Russia threatens Kyrgyzstan because of de-communization: “It started like with Ukraine”

In the State Duma of Russia, parliamentarians began to threaten Kyrgyzstan with “entering the path of Ukraine,” against which the Russian Federation is waging war, due to the authorities’ intention to urgently rename all the districts of Bishkek in the state language.

Svitlana Zhurova, the first deputy head of the Russian State Duma Committee on International Affairs, made this statement.

Speaker of the Parliament of Kyrgyzstan aims a de-communization

This was Russia’s official reaction to the statement by the Speaker of the Parliament of Kyrgyzstan, Nurlan Shakiyev, during his speech at the country’s national kurultai on November 25. He mentioned the need to urgently de-Russify all the names of the republics’ capital districts and rename them in the state language.

In addition, those settlements that still have “Soviet” names are subject to decommunization in Kyrgyzstan. Shakiev also clarified that such a decision is related to the country’s leadership plans regarding the development of the state language.

As expected, the initiative angered Russian politicians, and representatives of the State Duma began to talk about Russophobia and anti-Sovietism in Kyrgyzstan, and to blame the “collective West” for this, etc.

Now Zhurova, commenting on de-Russification in Kyrgyzstan, began to mention Georgia and Ukraine and to claim that the “conflict” (in fact, there is a war of aggression waged by Russia) between Moscow and Kyiv allegedly started because of the language issue.

A representative of the State Duma of the Russian Federation is convinced that “these are the first small steps to suppress the Russian language completely” and such a decision will allegedly “violate the rights of Russian people” in Kyrgyzstan.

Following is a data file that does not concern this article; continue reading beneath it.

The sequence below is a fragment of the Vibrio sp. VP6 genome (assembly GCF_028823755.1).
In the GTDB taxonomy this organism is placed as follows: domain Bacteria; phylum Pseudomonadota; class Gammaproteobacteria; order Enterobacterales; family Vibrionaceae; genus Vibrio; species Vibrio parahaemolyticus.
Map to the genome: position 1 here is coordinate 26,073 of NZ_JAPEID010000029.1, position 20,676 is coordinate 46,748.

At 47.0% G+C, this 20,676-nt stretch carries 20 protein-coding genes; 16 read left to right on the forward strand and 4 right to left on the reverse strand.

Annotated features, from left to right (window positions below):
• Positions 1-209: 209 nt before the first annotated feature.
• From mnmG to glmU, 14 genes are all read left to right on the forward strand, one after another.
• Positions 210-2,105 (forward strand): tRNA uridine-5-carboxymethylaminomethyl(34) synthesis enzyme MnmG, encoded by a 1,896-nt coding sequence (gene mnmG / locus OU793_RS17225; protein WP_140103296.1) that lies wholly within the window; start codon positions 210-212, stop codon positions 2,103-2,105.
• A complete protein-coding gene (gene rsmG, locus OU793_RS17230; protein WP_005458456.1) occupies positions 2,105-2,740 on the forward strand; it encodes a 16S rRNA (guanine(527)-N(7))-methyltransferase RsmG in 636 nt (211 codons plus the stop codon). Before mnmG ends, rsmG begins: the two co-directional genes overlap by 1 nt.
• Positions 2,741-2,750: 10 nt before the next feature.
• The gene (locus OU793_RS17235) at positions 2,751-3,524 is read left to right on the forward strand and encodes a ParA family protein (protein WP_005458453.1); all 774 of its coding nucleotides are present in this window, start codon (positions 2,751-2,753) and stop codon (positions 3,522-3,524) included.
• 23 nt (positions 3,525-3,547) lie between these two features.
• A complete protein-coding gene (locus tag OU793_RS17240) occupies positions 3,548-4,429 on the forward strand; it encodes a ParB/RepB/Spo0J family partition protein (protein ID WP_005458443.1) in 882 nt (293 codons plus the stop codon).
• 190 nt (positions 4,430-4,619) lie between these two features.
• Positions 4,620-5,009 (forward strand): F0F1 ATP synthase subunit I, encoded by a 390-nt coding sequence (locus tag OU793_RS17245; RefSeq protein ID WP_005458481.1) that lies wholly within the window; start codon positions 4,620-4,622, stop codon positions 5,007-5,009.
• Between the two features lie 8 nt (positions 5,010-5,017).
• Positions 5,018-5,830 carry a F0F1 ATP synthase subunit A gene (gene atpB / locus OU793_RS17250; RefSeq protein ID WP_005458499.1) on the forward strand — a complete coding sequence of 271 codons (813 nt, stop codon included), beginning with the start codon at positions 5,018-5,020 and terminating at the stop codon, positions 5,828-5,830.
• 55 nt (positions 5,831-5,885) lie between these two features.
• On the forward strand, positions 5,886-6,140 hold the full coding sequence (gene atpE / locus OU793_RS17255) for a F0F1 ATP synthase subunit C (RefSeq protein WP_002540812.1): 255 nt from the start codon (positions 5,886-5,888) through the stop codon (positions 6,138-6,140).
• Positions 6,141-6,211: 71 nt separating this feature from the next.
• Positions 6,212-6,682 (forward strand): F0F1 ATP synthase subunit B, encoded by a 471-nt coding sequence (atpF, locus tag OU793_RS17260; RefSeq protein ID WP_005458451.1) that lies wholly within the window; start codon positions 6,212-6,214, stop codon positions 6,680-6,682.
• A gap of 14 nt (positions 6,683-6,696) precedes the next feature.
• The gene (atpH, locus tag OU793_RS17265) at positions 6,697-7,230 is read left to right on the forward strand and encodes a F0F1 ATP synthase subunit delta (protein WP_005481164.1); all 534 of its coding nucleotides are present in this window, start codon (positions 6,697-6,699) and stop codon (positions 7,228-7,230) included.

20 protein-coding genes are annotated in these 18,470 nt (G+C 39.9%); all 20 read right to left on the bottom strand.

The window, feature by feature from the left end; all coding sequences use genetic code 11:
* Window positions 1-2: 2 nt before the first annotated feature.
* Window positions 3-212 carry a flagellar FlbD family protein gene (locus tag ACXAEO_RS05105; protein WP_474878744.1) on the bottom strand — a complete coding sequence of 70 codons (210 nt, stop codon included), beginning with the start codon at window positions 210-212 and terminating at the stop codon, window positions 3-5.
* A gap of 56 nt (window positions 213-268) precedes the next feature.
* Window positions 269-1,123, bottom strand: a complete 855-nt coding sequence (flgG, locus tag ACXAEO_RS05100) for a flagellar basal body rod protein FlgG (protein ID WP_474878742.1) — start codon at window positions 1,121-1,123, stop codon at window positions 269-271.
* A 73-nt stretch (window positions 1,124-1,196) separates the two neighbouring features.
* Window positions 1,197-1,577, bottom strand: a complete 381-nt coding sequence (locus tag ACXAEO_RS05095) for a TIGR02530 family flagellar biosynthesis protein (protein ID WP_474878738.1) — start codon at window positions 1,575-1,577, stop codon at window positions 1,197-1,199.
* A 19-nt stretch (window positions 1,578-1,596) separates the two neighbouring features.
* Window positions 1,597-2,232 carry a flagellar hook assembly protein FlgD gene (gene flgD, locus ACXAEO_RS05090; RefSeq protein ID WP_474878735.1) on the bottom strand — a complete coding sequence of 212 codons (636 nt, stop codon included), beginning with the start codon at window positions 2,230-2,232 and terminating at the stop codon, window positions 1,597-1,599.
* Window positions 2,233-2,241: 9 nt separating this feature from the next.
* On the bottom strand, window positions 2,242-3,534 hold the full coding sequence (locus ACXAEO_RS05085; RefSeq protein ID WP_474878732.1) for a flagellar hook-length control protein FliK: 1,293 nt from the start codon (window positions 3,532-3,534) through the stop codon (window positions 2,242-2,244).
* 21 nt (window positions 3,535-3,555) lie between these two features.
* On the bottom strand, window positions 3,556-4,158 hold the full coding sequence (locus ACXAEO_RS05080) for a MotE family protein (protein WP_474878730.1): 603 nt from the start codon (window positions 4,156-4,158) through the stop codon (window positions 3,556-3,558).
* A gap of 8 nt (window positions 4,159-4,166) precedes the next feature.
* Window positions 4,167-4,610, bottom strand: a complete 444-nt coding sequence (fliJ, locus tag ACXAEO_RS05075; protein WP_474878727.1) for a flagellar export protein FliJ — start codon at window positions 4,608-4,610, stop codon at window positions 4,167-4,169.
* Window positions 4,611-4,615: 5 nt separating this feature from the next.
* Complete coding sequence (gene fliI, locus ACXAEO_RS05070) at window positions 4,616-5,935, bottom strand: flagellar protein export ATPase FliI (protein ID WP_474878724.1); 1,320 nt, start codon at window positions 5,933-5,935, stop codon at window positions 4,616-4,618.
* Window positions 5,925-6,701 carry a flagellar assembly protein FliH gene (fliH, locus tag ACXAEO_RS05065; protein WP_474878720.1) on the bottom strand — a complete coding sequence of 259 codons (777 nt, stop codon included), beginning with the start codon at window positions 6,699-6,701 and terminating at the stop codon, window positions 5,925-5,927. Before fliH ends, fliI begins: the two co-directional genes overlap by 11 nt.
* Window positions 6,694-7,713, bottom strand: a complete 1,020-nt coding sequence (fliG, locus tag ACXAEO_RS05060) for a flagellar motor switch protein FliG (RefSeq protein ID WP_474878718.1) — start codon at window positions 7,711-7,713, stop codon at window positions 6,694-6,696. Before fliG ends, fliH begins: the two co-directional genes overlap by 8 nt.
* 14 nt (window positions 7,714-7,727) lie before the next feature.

“Probably, there will be requests from our side not to do this for the time being because it will undoubtedly violate the rights of the Russian people in Kyrgyzstan, many of whom live there. 

Our connection will be lost this way. And then the next stage is the schools, and then another one, which will be like in Georgia, when young people, unfortunately, do not speak Russian. We know that in Ukraine, it also started with this. Protection, it would seem, of the national state language, but at the same time, so that people slowly understand that they will no longer speak Russian,” said the deputy.

She also expressed that this issue will be discussed at the highest state level.

“Perhaps, they will also report to Vladimir Putin. He will make some remarks to his counterpart, the president of Kyrgyzstan,” Zhurova noted.

According to Russian media, the deputies of the state sponsor of terrorism believe that the country, which was once part of the USSR, shows disrespect for Russia by its decision.

What made Russians so angry? 

On November 25, Kyrgyzstan Parliament Speaker Nurlan Shakiev, during a speech at the country’s national kurultai, called for the urgent renaming of all districts of the republic’s capital in the state language.

Those settlements that still have “Soviet” names are also subject to de-communization.

It should be noted that the Kyrgyz language is native to almost four million residents of the country, while Russian is spoken by only 400,000. 

In this regard, the Kremlin, for some reason, considers Kyrgyzstan to be almost “originally Russian.”

Moscow’s reaction was predictable 

Representatives of the State Duma of the Russian Federation believe that the decision of the authorities of the Central Asian republic is a “spit on the Soviet past.”

“All the methods implemented in the post-Soviet space are the same. Starting from the Baltic States, Ukraine, and now spreading to other republics, including Kyrgyzstan,” shouts the representative of the CPRF, Aleksandr Yushchenko.

“Spitting on the Soviet past is short-sighted at the very least, insulting at the most. Even with one’s older generation, which created all this,” says the Russian politician.

However, these moves in former Soviet republics are driven rather not by Russophobia and anti-Sovietism, as Moscow claims, but by the wish to develop its cultural and national identity instead of a communist one that was imposed by the Soviet totalitarian regime. 

In addition, all countries now want to distance themselves from Russia, which has become an isolated state under international sanctions due to its war against Ukraine.

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